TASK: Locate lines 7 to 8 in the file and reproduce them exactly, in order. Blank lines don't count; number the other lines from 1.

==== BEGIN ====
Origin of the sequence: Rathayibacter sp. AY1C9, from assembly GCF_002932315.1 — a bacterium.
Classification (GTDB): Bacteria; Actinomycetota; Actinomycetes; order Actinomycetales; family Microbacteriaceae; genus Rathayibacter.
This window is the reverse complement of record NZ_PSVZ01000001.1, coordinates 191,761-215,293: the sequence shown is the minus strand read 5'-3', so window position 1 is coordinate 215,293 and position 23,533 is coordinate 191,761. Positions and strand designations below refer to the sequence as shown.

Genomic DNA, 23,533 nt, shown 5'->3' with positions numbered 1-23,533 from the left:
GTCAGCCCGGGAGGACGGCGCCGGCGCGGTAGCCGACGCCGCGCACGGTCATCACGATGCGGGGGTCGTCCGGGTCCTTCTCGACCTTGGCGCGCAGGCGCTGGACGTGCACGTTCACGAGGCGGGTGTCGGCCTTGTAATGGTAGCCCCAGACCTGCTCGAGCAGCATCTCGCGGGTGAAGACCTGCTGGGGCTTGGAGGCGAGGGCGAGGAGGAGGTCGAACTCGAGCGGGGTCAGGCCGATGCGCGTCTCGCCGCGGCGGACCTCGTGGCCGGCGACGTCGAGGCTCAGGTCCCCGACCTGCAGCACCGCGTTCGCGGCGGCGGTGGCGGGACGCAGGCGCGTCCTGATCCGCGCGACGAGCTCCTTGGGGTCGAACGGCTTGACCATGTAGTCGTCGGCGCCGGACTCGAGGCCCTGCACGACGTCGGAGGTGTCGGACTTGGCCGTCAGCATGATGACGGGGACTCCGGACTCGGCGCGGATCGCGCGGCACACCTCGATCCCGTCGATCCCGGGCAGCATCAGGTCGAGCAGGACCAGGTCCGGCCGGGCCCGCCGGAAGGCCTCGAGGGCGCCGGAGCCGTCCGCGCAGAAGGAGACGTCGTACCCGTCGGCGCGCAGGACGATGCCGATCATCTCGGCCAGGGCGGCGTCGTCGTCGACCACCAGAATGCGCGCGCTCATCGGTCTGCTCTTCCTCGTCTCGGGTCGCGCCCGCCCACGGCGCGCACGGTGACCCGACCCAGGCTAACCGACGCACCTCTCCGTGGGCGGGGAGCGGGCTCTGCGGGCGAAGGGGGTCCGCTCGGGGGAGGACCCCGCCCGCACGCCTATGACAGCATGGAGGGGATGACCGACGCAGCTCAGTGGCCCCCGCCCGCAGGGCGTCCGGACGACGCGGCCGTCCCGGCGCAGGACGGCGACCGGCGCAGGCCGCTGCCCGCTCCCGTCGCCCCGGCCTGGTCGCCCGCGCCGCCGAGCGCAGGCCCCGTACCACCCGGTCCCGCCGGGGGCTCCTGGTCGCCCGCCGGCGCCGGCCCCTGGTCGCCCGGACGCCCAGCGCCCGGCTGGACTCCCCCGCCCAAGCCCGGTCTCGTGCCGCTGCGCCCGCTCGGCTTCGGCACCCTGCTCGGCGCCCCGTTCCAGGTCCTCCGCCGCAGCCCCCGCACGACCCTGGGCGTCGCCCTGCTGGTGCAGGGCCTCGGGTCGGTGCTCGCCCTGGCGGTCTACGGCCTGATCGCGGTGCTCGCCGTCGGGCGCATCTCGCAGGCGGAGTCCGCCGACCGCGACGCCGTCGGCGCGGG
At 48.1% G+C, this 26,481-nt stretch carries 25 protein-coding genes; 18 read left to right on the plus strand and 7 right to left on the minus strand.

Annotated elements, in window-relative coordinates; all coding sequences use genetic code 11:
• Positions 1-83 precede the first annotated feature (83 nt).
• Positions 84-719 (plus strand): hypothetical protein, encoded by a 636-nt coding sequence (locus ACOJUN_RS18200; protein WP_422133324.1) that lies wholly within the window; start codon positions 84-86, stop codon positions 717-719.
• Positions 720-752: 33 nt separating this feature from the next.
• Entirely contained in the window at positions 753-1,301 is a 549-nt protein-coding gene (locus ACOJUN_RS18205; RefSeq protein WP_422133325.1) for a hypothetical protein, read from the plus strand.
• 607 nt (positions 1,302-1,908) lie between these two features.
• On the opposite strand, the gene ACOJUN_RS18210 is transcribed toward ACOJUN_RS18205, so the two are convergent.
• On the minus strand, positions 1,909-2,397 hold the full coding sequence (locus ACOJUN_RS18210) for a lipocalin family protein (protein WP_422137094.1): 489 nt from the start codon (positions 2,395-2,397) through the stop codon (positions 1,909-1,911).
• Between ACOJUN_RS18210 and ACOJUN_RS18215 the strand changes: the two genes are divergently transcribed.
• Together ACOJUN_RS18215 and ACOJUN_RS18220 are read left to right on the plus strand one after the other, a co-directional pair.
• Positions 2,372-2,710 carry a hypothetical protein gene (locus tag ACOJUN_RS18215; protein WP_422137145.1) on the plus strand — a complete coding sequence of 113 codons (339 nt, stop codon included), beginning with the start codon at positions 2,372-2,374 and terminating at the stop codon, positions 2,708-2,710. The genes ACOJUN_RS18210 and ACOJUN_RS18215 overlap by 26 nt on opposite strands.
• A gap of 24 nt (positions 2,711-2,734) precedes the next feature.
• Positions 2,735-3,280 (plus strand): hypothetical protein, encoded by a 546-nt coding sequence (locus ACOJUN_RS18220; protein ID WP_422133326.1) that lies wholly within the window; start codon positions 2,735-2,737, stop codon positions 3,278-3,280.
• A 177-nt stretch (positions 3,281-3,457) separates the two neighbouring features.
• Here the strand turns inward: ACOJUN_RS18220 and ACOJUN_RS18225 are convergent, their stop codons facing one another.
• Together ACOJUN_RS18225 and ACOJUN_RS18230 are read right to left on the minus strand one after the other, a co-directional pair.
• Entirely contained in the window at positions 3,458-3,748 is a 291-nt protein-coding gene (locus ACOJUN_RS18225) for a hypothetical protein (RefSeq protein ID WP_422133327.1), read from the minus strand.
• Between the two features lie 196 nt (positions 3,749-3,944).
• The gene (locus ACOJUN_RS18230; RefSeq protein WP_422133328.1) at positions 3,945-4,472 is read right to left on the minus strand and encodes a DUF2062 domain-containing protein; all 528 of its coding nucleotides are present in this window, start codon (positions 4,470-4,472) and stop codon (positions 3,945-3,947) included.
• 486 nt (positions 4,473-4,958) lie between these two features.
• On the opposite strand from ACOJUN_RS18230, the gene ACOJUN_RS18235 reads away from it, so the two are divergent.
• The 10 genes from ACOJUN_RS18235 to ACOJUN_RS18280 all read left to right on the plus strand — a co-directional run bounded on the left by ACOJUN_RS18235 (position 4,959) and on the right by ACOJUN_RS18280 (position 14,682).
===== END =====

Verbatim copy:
Annotated elements, in window-relative coordinates; all coding sequences use genetic code 11:
• Positions 1-83 precede the first annotated feature (83 nt).